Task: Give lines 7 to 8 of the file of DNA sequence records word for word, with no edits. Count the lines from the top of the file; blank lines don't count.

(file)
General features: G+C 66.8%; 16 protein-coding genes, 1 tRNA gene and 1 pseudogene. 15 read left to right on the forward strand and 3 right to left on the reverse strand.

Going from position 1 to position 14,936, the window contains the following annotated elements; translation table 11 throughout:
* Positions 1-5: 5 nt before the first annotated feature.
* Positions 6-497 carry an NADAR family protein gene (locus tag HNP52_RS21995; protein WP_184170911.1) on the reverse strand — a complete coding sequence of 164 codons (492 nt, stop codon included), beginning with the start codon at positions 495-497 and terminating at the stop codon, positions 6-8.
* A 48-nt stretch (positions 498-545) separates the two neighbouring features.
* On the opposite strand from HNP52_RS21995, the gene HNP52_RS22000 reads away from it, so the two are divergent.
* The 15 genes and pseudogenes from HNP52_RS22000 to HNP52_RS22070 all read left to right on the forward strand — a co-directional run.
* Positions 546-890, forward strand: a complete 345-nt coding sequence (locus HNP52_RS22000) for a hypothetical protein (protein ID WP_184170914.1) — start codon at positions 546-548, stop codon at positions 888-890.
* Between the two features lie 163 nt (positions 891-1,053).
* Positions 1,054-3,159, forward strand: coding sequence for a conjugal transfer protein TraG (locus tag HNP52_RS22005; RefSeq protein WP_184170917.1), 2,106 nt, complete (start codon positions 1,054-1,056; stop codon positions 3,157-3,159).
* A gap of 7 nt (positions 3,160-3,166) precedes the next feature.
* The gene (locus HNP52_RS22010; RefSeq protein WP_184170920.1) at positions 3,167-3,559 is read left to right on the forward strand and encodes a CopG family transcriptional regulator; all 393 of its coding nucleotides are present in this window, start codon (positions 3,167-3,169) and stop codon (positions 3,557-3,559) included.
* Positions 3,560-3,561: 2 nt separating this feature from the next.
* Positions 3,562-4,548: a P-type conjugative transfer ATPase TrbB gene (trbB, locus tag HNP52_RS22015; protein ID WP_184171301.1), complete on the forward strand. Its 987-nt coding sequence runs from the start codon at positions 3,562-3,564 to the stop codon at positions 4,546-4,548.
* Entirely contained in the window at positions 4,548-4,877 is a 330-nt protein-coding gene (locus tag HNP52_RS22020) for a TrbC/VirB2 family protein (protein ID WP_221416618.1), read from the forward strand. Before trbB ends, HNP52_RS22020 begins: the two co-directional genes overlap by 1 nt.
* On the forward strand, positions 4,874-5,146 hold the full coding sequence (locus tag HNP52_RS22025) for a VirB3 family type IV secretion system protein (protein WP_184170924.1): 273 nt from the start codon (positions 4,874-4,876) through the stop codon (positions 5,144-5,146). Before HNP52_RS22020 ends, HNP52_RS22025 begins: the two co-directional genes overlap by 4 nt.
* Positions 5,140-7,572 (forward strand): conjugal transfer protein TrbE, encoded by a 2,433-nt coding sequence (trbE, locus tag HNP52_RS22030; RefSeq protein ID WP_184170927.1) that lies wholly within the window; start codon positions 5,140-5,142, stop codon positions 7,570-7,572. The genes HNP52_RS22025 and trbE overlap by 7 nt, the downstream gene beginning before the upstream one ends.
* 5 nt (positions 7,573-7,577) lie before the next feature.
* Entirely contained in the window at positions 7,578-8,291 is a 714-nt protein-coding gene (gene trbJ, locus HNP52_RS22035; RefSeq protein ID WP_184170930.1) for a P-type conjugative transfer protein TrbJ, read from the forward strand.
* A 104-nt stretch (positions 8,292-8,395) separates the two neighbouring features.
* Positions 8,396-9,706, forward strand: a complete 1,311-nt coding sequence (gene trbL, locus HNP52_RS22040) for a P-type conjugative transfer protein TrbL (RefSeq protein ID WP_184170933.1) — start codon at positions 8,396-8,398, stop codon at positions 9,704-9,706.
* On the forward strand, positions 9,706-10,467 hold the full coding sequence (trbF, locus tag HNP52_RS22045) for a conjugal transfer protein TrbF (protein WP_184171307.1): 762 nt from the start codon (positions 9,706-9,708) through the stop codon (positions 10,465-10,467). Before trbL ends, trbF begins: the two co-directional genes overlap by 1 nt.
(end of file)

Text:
* The 15 genes and pseudogenes from HNP52_RS22000 to HNP52_RS22070 all read left to right on the forward strand — a co-directional run.
* Positions 546-890, forward strand: a complete 345-nt coding sequence (locus HNP52_RS22000) for a hypothetical protein (protein ID WP_184170914.1) — start codon at positions 546-548, stop codon at positions 888-890.